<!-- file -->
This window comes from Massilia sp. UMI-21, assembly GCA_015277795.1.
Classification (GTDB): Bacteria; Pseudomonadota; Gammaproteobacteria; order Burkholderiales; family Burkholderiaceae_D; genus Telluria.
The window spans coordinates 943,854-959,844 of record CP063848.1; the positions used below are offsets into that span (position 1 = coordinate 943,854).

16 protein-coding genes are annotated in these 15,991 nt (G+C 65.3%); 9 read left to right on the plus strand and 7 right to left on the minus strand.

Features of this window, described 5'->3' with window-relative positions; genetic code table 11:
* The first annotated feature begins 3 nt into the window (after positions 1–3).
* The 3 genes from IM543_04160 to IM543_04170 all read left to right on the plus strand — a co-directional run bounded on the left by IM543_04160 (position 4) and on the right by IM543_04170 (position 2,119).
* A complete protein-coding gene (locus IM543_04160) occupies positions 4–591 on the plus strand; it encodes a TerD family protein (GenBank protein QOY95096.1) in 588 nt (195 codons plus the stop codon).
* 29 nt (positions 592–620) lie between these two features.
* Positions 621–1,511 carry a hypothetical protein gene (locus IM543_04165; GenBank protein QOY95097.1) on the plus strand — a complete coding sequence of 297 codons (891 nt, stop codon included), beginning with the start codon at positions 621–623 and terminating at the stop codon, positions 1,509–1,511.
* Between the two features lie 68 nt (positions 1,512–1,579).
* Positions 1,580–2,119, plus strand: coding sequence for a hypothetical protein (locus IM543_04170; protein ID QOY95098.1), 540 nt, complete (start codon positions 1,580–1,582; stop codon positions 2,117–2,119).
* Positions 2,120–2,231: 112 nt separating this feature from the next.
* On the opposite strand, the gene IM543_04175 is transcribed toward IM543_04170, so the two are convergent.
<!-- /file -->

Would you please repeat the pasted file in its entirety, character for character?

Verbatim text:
This window comes from Massilia sp. UMI-21, assembly GCA_015277795.1.
Classification (GTDB): Bacteria; Pseudomonadota; Gammaproteobacteria; order Burkholderiales; family Burkholderiaceae_D; genus Telluria.
The window spans coordinates 943,854-959,844 of record CP063848.1; the positions used below are offsets into that span (position 1 = coordinate 943,854).

16 protein-coding genes are annotated in these 15,991 nt (G+C 65.3%); 9 read left to right on the plus strand and 7 right to left on the minus strand.

Features of this window, described 5'->3' with window-relative positions; genetic code table 11:
* The first annotated feature begins 3 nt into the window (after positions 1–3).
* The 3 genes from IM543_04160 to IM543_04170 all read left to right on the plus strand — a co-directional run bounded on the left by IM543_04160 (position 4) and on the right by IM543_04170 (position 2,119).
* A complete protein-coding gene (locus IM543_04160) occupies positions 4–591 on the plus strand; it encodes a TerD family protein (GenBank protein QOY95096.1) in 588 nt (195 codons plus the stop codon).
* 29 nt (positions 592–620) lie between these two features.
* Positions 621–1,511 carry a hypothetical protein gene (locus IM543_04165; GenBank protein QOY95097.1) on the plus strand — a complete coding sequence of 297 codons (891 nt, stop codon included), beginning with the start codon at positions 621–623 and terminating at the stop codon, positions 1,509–1,511.
* Between the two features lie 68 nt (positions 1,512–1,579).
* Positions 1,580–2,119, plus strand: coding sequence for a hypothetical protein (locus IM543_04170; protein ID QOY95098.1), 540 nt, complete (start codon positions 1,580–1,582; stop codon positions 2,117–2,119).
* Positions 2,120–2,231: 112 nt separating this feature from the next.
* On the opposite strand, the gene IM543_04175 is transcribed toward IM543_04170, so the two are convergent.